Writer Of The Week: nayyirah waheed
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Writer Of The Week: nayyirah waheed

This week I discuss one of my favorite poets, the enigmatic nayyirah waheed.

Writer Of The Week: nayyirah waheed

Every fifth week I talk about my favorite writers. These are the wordsmiths that have instilled the love of literature in me, nurtured my intellect, kept me sane and whole, and the entire spectrum of feels in between.

nayyirah waheed is a bit of an enigma. When I first discovered her poetry (stumbled upon on Instagram, yay stalking), I spent a solid hour scouring the Internet for anything else I could find. And while her poetry abounds in the Tumblr streets and can be found in other strategic places if you know what to search for, I couldn’t find a single picture of her, nor any particularly personal interviews. That was in 2014. To this day, still, I’ve never, ever seen a picture of her. This is part of her allure. Where most artists rely heavily on their social media accounts to market themselves and promote their brand, waheed very literally lets the work speak for itself. Her Instagram and Tumblr pages are mostly full of pictures of her poetry, as well as pictures of other people who have used her poetry in their captions, or odes to her own favourite artists and inspirations.

The veil of secrecy is fitting given her sparse, minimalist approach to literature. waheed fans know her and love her for her deliciously frugal use of words and unusual employment of punctuation. She somewhat pioneered and popularized this style of writing, and other writers since have either drawn inspiration from it or just jocked her swag completely. Using only full stops (or periods as ye Americans call them) and non-capitalized letters, she creates entire universes in very small spaces and leaves you breathless while doing it.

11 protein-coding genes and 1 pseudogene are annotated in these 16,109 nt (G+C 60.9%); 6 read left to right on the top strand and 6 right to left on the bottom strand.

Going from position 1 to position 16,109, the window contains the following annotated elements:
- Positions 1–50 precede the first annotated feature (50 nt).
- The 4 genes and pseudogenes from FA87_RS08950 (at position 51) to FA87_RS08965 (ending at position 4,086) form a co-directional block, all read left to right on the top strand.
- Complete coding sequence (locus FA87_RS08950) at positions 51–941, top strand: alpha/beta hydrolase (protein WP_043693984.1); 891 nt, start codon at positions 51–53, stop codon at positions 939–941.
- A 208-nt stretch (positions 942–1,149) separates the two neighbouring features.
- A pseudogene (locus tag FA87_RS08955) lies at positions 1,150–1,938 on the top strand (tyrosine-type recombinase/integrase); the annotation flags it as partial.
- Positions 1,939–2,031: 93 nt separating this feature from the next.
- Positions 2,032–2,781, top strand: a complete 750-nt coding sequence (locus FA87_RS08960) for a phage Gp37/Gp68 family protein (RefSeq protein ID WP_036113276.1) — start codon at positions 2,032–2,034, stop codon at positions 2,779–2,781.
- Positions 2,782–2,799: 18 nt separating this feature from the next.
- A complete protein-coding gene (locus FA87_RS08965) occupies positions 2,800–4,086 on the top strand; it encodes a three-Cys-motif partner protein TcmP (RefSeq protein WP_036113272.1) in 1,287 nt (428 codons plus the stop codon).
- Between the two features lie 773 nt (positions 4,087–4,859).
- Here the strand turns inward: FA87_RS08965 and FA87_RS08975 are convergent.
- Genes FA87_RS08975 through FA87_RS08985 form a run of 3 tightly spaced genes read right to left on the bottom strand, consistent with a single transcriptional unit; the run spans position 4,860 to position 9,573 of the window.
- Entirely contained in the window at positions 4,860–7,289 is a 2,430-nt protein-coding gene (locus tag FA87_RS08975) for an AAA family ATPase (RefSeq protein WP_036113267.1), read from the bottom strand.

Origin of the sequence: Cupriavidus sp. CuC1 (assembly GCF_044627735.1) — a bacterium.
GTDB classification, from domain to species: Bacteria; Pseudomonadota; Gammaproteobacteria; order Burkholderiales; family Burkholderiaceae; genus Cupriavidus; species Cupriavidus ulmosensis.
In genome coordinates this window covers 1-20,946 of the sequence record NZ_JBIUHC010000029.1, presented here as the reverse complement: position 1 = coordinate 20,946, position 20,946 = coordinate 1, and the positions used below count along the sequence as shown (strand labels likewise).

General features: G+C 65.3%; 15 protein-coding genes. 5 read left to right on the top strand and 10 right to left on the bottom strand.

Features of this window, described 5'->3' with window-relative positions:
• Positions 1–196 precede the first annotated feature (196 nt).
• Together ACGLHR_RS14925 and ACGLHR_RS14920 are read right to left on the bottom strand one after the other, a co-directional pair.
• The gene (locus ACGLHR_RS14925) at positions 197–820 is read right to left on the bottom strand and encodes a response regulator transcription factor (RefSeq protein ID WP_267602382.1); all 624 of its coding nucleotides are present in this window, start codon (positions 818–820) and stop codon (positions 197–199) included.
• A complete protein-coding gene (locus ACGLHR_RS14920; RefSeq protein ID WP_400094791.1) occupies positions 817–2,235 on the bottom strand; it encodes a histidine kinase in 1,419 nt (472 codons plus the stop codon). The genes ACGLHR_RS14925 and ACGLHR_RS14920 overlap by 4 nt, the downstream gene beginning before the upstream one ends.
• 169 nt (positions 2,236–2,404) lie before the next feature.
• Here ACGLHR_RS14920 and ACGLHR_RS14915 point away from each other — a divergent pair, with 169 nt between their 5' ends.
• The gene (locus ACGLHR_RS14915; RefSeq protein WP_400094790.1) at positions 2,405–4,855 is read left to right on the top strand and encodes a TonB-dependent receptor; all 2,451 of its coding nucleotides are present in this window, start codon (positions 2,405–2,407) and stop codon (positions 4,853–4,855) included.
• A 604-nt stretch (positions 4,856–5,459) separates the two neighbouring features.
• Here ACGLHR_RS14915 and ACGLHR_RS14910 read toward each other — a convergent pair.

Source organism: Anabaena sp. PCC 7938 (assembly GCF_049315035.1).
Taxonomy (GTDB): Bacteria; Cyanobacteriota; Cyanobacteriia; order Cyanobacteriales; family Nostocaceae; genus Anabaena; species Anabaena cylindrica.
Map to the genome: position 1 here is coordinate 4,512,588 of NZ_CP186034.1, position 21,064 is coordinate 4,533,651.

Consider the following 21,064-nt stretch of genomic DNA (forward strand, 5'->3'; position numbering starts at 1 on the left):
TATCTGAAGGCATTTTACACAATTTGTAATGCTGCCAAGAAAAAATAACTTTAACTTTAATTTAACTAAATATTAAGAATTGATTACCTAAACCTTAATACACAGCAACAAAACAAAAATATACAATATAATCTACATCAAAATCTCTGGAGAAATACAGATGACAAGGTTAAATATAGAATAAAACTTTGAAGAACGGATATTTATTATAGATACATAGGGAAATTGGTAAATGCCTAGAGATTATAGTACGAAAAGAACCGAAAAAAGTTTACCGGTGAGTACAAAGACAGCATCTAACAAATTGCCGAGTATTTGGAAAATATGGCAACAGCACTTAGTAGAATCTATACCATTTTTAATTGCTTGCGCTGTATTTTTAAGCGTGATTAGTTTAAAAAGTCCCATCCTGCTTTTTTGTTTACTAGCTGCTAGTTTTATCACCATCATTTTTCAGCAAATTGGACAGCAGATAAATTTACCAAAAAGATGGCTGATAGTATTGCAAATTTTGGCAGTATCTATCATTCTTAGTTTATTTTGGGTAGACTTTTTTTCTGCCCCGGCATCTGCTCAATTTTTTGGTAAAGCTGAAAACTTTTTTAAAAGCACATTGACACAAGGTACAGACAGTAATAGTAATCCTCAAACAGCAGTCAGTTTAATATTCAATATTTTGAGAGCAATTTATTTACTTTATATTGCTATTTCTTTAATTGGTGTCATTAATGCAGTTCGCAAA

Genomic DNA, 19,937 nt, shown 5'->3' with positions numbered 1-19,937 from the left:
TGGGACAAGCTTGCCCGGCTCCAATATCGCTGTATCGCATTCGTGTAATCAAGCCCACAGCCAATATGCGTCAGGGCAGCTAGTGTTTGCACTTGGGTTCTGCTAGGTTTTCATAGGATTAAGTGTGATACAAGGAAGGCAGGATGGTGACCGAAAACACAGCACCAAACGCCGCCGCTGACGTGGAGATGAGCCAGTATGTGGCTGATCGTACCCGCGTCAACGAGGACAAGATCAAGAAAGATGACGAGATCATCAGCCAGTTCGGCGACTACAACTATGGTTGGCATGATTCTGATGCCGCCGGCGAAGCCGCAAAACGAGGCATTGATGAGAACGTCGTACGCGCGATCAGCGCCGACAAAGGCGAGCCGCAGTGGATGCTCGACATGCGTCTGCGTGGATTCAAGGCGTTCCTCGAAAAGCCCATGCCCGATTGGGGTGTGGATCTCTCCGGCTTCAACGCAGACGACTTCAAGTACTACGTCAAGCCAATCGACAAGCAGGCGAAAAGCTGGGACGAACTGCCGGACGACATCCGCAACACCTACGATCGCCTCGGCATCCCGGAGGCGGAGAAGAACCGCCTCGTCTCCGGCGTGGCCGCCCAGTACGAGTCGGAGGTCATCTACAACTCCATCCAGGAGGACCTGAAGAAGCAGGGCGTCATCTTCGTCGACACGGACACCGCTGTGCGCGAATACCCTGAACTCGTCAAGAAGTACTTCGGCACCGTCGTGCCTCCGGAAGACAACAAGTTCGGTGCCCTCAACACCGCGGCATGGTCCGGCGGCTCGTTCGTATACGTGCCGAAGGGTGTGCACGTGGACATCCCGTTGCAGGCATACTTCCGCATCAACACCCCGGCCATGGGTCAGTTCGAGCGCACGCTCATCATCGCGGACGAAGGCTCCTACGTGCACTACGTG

the ocean
can calm itself
so can you.
are both
salt water

- meditation

She has previously expressed that she writes in this way - choppy, sharp, unforgiving - because the English language cannot accurately convey all the emotions she is trying to have the poem hold. The language, she says, was not created for us - us being black people. In an https://ezibota.com/nayyirah-waheed/ interview with Ezibota, responding to critics who say her work is not poetry because it doesn’t align with the standards of Shakespeare and Robert Frost and the like, she says: “What is their sound… their mouths to our words, our emotions, expressions, or experiences? We don’t need validation. I actually want their hands off our work. Our work is a different universe, a requiring of a different set of senses. That which they do not fully understand, is meant for them not to understand, as it is not theirs.” What she does with the English language, therefore, is manipulate it. She breaks it down to its smallest pieces, and tries to let individual letters and words tell their own stories.

waheed currently has two bodies of work out: salt. and nejma, which can both be purchased on Amazon. Very different, but sharing the ability to stir up emotions in very few words, they are both worthy pieces of literature to explore. I would definitely recommend them both to anyone who loves the way literature can make you feel nameless feels.

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This article has not been reviewed by Odyssey HQ and solely reflects the ideas and opinions of the creator.
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